Anonymous sources in the Israeli US Embassy don’t like what they see on television

Israel/PalestineUS Politics
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Ynet has an oddly anonymously-sourced story on a trend the Israeli embassy in Washington has noticed in American popular culture – Israel and the Israel lobby are increasingly portrayed as the bad guy. From YNet:

Popular American television shows are presenting Israel in a highly critical manner, sources in Israeli Embassy in Washington say, expressing their concern that the negative characterization will badly affect the Jewish state’s image among viewers.

One of the recent episodes of HBO comedy series “Veep,” starring Julia Louis-Dreyfus, focused on the Middle East conflict: The US vice president’s daughter, a college student who has a boyfriend of Iranian descent, slams Israel in an essay based on Oscar-nominated film “5 Broken Cameras.”

The article undermines the relationship between the White House and the Jewish lobby, forcing the vice president to schedule a damage control interview. But the setting is quite unhelpful: She is seen discussing the friendship between America and the Jewish state with a pig roast in the background.

An episode in American political drama series “House of Cards” is also said to have presented Israel in a critical manner: In order to thwart the president’s choice for secretary of state, Representative Francis Underwood (played by Kevin Spacey) uses an editorial published by the candidate 30 years earlier in his college student newspaper, in which he criticized Israel’s “illegal occupation” of Palestinian land.

We wrote about House of Cards here. I haven’t seen the Veep episode, but it sounds good. Here’s the recap from HBO:

Mike learns that an essay Catherine wrote for a film class leaked to the blogosphere. It praises the “masterly portrayal of brutal Israeli aggression” in Emad Burnat’s “Five Broken Cameras” about nonviolent Palestinian resistance to Israeli settlement of the West Bank. Back in DC, Amy and Dan scramble to get out “the Gettysburg Address of tightrope-walking say-nothing bull****.”

Kent, concerned about the combination of family strife and the Middle East, orders Jonah to get Catherine to apologize. Selina gets her daughter on FaceTime and tries to sweet talk her into apologizing, but the conversation sours when she spots Rahim, Catherine’s Iranian boyfriend, in the background. Catherine accuses her of having a problem with his nationality and then hangs up, refusing to apologize for the essay. Selina orders Mike to get on a chopper and bring Catherine back to the air base, along with some towels: she may need to “daughterboard” her.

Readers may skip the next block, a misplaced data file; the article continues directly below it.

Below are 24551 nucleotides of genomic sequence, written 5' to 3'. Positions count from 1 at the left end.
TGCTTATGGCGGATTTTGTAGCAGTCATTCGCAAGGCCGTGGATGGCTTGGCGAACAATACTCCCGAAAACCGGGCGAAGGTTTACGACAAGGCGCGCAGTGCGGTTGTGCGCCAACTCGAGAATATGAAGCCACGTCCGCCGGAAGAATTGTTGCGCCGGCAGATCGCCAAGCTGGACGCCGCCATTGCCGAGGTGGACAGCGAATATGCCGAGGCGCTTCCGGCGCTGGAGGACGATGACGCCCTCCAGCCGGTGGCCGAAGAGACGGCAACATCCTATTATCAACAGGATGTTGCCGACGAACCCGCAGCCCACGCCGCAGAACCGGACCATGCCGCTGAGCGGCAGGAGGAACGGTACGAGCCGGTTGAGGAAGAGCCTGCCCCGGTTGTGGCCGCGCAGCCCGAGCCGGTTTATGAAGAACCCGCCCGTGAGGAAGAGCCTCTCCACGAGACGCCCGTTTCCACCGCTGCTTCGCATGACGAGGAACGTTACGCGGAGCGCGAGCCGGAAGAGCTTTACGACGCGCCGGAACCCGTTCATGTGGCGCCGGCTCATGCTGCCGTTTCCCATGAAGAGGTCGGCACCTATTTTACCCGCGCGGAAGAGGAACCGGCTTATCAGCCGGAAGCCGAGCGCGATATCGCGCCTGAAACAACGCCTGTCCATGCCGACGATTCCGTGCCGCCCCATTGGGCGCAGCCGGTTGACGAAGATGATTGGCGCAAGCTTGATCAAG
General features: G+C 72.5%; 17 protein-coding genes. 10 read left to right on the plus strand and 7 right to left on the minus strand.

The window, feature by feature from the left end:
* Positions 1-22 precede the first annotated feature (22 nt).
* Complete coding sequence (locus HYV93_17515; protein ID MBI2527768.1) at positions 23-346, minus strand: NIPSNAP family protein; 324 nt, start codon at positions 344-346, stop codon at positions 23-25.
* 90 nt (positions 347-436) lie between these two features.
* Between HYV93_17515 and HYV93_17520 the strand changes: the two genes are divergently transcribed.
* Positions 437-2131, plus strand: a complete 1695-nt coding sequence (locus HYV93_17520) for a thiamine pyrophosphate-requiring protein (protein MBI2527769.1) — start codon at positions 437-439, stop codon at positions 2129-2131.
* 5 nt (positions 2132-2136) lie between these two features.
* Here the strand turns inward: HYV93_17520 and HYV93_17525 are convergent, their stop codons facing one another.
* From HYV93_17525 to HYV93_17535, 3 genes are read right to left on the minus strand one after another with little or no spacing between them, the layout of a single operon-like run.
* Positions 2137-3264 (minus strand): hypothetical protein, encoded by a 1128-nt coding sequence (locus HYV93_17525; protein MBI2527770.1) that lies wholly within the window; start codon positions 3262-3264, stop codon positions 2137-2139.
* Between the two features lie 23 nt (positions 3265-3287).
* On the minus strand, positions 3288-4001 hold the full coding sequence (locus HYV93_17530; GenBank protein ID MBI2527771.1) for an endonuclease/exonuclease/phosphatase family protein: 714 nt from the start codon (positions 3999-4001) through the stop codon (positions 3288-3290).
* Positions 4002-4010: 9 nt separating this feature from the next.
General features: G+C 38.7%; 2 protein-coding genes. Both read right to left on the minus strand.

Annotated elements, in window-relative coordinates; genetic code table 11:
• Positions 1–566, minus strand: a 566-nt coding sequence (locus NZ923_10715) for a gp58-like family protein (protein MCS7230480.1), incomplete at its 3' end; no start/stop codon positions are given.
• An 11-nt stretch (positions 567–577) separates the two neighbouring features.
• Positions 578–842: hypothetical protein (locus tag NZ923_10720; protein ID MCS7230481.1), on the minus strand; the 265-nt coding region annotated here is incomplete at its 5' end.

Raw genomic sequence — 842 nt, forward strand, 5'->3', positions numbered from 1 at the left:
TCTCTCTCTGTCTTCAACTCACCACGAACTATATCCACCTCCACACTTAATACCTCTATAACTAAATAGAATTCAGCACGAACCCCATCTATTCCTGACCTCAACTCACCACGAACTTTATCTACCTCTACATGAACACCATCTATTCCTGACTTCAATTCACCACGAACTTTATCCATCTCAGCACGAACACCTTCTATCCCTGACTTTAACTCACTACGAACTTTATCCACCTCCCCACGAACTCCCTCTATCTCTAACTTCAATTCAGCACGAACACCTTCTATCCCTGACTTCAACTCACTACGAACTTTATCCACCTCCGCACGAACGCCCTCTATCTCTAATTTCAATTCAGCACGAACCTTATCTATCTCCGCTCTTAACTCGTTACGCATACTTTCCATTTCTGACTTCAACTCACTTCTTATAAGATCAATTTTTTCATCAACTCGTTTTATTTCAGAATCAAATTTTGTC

Later, Kent sees Selina on TV voicing solidarity with the Jewish people in front of rotating pork. He calls on Mike to “de-pork the visual,” but since he’s at the air base with Catherine, he’s forced to call on Jonah for assistance. Jonah works “security detail” by bending over and blocking the pig behind her. . .

At the air base, Selina argues with Catherine about apologizing for the essay. She tells her it could cost her the pro-Israel contingency and subsequently Florida’s 29 electoral votes in two years, and then “mommy’s out of a job.” Cathefrine agrees to apologize if Selina lets her spend part of Thanksgiving break with Rahim.

Unnamed Israelis don’t like it. The takeaway from Ynet:

“These series present Israel as a country which one should be very careful not to offend, and that anyone daring to criticize it is reprimanded by the Jewish lobby,” a senior state official says. “This justifies all conspiracy theories about the Israeli and Jewish control of American politics.”

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